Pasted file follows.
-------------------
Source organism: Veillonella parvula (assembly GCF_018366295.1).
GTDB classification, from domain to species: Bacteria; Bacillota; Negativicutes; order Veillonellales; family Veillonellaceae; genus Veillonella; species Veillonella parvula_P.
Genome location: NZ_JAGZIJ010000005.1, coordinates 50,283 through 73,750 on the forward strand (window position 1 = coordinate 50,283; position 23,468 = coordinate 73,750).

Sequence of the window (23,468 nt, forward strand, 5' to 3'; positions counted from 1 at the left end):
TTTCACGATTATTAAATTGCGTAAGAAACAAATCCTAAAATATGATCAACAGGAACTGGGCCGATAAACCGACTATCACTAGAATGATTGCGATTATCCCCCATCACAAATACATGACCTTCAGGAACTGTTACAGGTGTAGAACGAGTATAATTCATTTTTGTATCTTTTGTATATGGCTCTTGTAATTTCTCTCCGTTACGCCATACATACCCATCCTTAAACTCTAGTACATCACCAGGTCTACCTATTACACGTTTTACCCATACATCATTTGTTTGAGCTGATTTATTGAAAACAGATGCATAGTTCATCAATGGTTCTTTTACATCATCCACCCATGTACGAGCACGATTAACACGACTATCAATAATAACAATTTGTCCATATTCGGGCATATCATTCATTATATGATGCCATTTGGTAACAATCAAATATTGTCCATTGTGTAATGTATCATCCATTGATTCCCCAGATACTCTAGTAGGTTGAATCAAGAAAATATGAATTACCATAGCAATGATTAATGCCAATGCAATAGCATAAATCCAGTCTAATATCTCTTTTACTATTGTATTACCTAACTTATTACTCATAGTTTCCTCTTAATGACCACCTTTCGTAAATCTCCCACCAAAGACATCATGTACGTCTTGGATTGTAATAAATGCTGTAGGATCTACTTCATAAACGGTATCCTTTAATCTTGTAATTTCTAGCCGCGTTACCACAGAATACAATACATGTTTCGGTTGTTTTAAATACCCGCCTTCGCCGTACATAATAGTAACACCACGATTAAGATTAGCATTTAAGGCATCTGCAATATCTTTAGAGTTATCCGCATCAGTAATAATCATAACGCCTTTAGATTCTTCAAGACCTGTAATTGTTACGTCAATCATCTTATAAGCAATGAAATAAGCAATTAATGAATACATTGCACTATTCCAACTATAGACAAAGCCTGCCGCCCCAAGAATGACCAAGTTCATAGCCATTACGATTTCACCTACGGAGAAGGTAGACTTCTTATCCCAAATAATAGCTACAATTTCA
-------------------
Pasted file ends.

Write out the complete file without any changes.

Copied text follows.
Source organism: Veillonella parvula (assembly GCF_018366295.1).
GTDB classification, from domain to species: Bacteria; Bacillota; Negativicutes; order Veillonellales; family Veillonellaceae; genus Veillonella; species Veillonella parvula_P.
Genome location: NZ_JAGZIJ010000005.1, coordinates 50,283 through 73,750 on the forward strand (window position 1 = coordinate 50,283; position 23,468 = coordinate 73,750).

Sequence of the window (23,468 nt, forward strand, 5' to 3'; positions counted from 1 at the left end):
TTTCACGATTATTAAATTGCGTAAGAAACAAATCCTAAAATATGATCAACAGGAACTGGGCCGATAAACCGACTATCACTAGAATGATTGCGATTATCCCCCATCACAAATACATGACCTTCAGGAACTGTTACAGGTGTAGAACGAGTATAATTCATTTTTGTATCTTTTGTATATGGCTCTTGTAATTTCTCTCCGTTACGCCATACATACCCATCCTTAAACTCTAGTACATCACCAGGTCTACCTATTACACGTTTTACCCATACATCATTTGTTTGAGCTGATTTATTGAAAACAGATGCATAGTTCATCAATGGTTCTTTTACATCATCCACCCATGTACGAGCACGATTAACACGACTATCAATAATAACAATTTGTCCATATTCGGGCATATCATTCATTATATGATGCCATTTGGTAACAATCAAATATTGTCCATTGTGTAATGTATCATCCATTGATTCCCCAGATACTCTAGTAGGTTGAATCAAGAAAATATGAATTACCATAGCAATGATTAATGCCAATGCAATAGCATAAATCCAGTCTAATATCTCTTTTACTATTGTATTACCTAACTTATTACTCATAGTTTCCTCTTAATGACCACCTTTCGTAAATCTCCCACCAAAGACATCATGTACGTCTTGGATTGTAATAAATGCTGTAGGATCTACTTCATAAACGGTATCCTTTAATCTTGTAATTTCTAGCCGCGTTACCACAGAATACAATACATGTTTCGGTTGTTTTAAATACCCGCCTTCGCCGTACATAATAGTAACACCACGATTAAGATTAGCATTTAAGGCATCTGCAATATCTTTAGAGTTATCCGCATCAGTAATAATCATAACGCCTTTAGATTCTTCAAGACCTGTAATTGTTACGTCAATCATCTTATAAGCAATGAAATAAGCAATTAATGAATACATTGCACTATTCCAACTATAGACAAAGCCTGCCGCCCCAAGAATGACCAAGTTCATAGCCATTACGATTTCACCTACGGAGAAGGTAGACTTCTTATCCCAAATAATAGCTACAATTTCA